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Some medical schools have begun introducing mindfulness concepts to their students, and academic mindfulness centers associated with medical schools (AMCAMS) have started to emerge. However, knowledge of the expansion of mindfulness-based interventions within academic medical institutions is primarily anecdotal. The study objective was to evaluate the scope of mindfulness-related activities across medical schools in the USA and to identify AMCAMS and their programmatic characteristics. First, we conducted a systematic website content search to evaluate mindfulness activities related to wellness, research, clinical use, and education among the 140 accredited US medical schools. Second, we surveyed AMCAMS directors to query the type of programs offered, the type of professionals participating at AMCAMS, and approaches for financial sustainability. Website content analysis showed that mindfulness-related activity was present at 79 % of US medical schools in 2014. Activities for wellness (87/140; 62 %) and research (69/140; 49 %) were most common. A potential AMCAMS was identified at 27 % (38/140) of medical schools, and 33 of 38 directors at those centers completed our survey (87 % response rate). AMCAMS directors reported that the most commonly offered program was Mindfulness-Based Stress Reduction (MBSR) followed by Mindful Movement and Mindfulness-Based Cognitive Therapy (MBCT). Private-pay MBI groups (21/33; 64 %), private donations (17/33; 52 %), and fee-for-service billing (16/33; 48 %) were the most common contributors to financial sustainability. This is the first effort to collect data on all mindfulness-based programming within US medical schools and the first study to describe and identify AMCAMS characteristics. We discuss next steps for research on AMCAMS and dissemination of mindfulness in medicine.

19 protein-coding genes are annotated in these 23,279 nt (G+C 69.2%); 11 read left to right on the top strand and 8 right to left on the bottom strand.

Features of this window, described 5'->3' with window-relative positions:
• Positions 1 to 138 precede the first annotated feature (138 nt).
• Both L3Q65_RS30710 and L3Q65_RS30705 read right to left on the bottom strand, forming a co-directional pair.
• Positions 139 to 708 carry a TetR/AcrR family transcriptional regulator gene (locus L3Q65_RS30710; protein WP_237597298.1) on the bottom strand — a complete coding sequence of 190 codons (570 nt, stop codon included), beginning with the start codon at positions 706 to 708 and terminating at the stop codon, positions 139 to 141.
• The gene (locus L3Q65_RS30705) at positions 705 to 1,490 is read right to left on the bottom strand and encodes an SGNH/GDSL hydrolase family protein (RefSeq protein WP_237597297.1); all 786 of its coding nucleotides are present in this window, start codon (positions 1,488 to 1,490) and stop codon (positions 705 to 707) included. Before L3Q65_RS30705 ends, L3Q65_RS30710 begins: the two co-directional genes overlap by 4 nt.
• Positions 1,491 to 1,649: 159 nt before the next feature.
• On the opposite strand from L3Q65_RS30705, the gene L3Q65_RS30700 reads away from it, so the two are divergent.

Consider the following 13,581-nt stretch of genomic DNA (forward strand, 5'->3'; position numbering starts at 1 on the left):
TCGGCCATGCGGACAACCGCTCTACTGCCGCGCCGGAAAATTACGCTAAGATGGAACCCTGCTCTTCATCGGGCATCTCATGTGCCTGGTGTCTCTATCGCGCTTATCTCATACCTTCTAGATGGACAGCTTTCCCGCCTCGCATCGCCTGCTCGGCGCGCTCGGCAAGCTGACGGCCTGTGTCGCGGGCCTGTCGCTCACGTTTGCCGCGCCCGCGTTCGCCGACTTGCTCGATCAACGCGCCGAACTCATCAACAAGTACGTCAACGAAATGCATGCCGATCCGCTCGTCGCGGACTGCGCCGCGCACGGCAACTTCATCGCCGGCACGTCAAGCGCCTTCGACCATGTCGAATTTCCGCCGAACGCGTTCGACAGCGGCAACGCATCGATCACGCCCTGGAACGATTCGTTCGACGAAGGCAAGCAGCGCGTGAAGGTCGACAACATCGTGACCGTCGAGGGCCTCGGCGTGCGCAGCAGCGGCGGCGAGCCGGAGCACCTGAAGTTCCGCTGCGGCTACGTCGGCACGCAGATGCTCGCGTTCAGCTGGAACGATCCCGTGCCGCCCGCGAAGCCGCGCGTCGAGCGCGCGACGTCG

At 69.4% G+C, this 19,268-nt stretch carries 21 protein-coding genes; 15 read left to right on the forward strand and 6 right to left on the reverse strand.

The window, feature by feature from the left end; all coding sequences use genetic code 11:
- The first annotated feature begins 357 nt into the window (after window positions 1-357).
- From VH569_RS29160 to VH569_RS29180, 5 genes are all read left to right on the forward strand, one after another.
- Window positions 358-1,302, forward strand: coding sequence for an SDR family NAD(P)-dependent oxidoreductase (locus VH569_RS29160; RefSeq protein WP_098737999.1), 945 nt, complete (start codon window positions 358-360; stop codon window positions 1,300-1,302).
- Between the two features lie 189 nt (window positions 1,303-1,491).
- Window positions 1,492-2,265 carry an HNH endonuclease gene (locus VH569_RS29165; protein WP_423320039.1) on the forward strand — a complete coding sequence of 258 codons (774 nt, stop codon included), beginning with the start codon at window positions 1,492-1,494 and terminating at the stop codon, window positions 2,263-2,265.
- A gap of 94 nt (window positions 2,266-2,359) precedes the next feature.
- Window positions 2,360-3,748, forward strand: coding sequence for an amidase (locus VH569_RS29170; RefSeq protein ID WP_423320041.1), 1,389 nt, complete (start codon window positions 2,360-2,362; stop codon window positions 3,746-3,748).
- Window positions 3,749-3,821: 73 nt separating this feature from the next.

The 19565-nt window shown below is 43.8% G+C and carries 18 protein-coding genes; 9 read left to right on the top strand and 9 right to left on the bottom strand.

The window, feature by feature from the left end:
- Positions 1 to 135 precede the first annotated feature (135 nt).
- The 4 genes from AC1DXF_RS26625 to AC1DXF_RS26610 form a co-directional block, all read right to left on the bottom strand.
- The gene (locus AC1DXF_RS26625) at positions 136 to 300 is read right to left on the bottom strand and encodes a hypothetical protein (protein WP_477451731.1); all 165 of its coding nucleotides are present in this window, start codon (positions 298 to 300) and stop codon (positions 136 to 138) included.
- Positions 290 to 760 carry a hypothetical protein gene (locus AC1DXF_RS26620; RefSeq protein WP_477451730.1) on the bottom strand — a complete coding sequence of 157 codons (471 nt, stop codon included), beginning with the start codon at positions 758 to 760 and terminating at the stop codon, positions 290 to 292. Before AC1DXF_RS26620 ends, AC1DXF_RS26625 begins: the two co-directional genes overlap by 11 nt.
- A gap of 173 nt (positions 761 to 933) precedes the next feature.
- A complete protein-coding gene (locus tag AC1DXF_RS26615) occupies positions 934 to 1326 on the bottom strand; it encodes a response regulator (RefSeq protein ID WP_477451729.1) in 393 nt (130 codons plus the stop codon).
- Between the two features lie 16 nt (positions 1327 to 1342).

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- An Examination of Mindfulness-Based Programs in US Medical Schools
David S. Black
- Springer US